The breezy winds of springtime bring scents of blossoms and flowering things…while young and old males, from wee pups to old gassers, spend odd afternoons and evenings passing the time at Ramp Festivals, high up in the Appalachian Mountains. These community events feature the stinking plant- the ramp or wild leek, beans (not a pleasant mixture), eggs and fried potatoes, and often a pork component, just to kick in more internal combustion. These are usually supplemented with sweet tea or sassafrass tea, cornbread or the like, and pies and sweets. The whole combination makes for a rousing gastrointestinal chorus and a flavor not soon to be forgotten.
To say that West Virginian males love ramps and West Virginia females do not would be sexist. There is, however, an old saying that “ramps are not for the ladies, nor them’s that’s courtin’ them.” For good reason. Eat a mess of ramps and you’ll discover why. If the Big Bad Wolf had eaten his ramps, every house he tried to blow down would be a pile of rubble. And, if ramp breath doesn’t knock you over, the colonic tonic it causes may just do it for you…hello, Immodium, goodbye honey…
But it isn’t fair to say that ramps are an evil plant that must be eradicated. In fact, they are a distinctly rare delicacy that need protection in the wild. Digging ramps is genius level, but it takes an understanding of forest flora and plant life.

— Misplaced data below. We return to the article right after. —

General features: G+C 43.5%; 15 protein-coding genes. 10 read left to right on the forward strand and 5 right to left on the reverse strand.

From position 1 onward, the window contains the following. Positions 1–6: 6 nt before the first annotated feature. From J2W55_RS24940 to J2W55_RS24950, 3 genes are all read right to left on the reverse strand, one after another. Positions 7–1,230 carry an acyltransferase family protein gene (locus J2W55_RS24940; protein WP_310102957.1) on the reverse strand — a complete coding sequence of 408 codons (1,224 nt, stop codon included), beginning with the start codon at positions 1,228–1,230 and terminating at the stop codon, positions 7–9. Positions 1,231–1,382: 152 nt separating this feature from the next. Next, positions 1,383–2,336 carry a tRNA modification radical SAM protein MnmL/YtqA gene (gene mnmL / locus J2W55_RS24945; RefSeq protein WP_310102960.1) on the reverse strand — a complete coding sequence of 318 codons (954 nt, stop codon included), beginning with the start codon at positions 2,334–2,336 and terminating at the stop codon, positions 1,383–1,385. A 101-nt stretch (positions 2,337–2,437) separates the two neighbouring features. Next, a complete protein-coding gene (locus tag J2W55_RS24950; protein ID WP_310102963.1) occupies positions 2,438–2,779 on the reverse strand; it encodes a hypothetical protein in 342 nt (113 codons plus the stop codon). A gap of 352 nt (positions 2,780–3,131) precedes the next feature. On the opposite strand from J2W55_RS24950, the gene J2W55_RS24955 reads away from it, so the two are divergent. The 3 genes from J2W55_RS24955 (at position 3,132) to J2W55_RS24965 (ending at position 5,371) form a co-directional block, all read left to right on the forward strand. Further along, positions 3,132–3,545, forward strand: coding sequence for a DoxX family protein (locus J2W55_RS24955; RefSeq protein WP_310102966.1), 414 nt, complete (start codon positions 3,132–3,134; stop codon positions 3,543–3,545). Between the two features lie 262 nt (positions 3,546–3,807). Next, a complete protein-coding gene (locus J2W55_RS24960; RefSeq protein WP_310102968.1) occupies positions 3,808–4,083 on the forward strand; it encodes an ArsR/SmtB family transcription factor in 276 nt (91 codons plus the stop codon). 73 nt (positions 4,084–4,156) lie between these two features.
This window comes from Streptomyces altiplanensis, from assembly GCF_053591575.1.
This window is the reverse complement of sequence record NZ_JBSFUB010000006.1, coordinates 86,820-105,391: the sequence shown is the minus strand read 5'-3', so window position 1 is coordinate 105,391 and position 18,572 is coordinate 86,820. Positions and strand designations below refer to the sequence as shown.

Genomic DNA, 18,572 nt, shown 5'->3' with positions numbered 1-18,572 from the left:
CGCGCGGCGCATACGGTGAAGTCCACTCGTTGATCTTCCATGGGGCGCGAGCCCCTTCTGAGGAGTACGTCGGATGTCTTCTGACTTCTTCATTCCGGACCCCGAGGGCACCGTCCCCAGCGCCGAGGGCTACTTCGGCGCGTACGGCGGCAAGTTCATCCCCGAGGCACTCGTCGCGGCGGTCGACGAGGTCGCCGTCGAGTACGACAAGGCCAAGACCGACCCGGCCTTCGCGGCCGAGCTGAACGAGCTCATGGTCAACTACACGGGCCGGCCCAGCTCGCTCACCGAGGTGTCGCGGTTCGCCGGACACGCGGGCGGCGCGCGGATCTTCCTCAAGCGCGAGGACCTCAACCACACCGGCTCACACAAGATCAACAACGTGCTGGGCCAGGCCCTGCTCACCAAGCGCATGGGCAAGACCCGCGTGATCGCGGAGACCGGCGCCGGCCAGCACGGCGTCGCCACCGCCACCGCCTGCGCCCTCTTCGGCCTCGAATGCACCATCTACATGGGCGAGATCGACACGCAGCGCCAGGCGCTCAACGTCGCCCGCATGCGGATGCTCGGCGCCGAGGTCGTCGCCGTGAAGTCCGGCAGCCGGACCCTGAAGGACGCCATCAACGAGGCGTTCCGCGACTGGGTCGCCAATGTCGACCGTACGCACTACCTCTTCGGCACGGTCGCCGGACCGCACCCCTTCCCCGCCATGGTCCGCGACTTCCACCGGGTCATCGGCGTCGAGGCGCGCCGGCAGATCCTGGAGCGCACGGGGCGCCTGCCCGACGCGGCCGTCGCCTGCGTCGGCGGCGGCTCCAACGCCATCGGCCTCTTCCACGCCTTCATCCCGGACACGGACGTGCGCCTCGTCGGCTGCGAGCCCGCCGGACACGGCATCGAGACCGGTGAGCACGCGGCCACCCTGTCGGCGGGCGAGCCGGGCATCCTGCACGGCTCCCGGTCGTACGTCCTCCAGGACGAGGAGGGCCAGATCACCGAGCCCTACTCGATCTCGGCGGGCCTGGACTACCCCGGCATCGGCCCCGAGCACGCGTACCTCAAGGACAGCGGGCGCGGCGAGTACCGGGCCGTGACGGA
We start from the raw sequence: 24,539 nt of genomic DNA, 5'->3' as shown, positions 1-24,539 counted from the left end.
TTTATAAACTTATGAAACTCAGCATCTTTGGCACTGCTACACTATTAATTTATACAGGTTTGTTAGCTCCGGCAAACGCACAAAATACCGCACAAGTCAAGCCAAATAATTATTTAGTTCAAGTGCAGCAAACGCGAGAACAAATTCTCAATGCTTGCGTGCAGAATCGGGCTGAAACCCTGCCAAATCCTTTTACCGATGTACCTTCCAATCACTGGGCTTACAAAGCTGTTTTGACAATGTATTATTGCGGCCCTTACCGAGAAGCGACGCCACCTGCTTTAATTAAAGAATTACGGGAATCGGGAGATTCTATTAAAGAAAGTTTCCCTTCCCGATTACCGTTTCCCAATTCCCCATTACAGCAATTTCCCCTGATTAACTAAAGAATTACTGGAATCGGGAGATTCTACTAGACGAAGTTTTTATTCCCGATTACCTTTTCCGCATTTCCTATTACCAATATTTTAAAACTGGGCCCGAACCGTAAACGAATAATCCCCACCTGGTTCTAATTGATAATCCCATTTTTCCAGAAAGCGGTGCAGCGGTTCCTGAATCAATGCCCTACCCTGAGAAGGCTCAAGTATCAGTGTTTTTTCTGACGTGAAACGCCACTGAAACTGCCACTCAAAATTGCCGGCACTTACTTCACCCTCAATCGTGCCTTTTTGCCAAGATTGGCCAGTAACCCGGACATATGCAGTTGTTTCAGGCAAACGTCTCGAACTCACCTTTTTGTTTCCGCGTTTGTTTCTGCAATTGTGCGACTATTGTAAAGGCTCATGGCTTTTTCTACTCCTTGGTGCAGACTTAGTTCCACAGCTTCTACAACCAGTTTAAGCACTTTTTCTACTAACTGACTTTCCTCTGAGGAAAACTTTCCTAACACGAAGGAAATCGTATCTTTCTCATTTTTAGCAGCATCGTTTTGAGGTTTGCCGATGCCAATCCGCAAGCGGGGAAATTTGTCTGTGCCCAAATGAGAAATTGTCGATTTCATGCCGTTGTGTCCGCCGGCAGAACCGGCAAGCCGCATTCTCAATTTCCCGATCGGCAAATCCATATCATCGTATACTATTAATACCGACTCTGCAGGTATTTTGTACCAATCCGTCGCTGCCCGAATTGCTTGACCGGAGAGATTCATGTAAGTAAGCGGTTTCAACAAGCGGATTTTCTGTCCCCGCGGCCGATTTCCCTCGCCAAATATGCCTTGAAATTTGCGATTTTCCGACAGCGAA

In the above picture, I am using a small plastic utensil to dig around the ramp cluster. Then, I carefully cut them or dig them to the point that they have plenty of root left in the ground so the ramp cluster will continue to produce. It is the lack of that education that threatens to make the stinking gold even more rare…an unfortunate result that could wipe out local funds raised in small town ramp dinners. These small communities rely on the continuation of the plant’s production every year. If the stock of ramp plants dwindle, then so will the financial health of those civic organizations that benefit from ramp dinners.
If you live in an area where the wild leek thrives, do the right thing- be a preservationist, not an opportunist.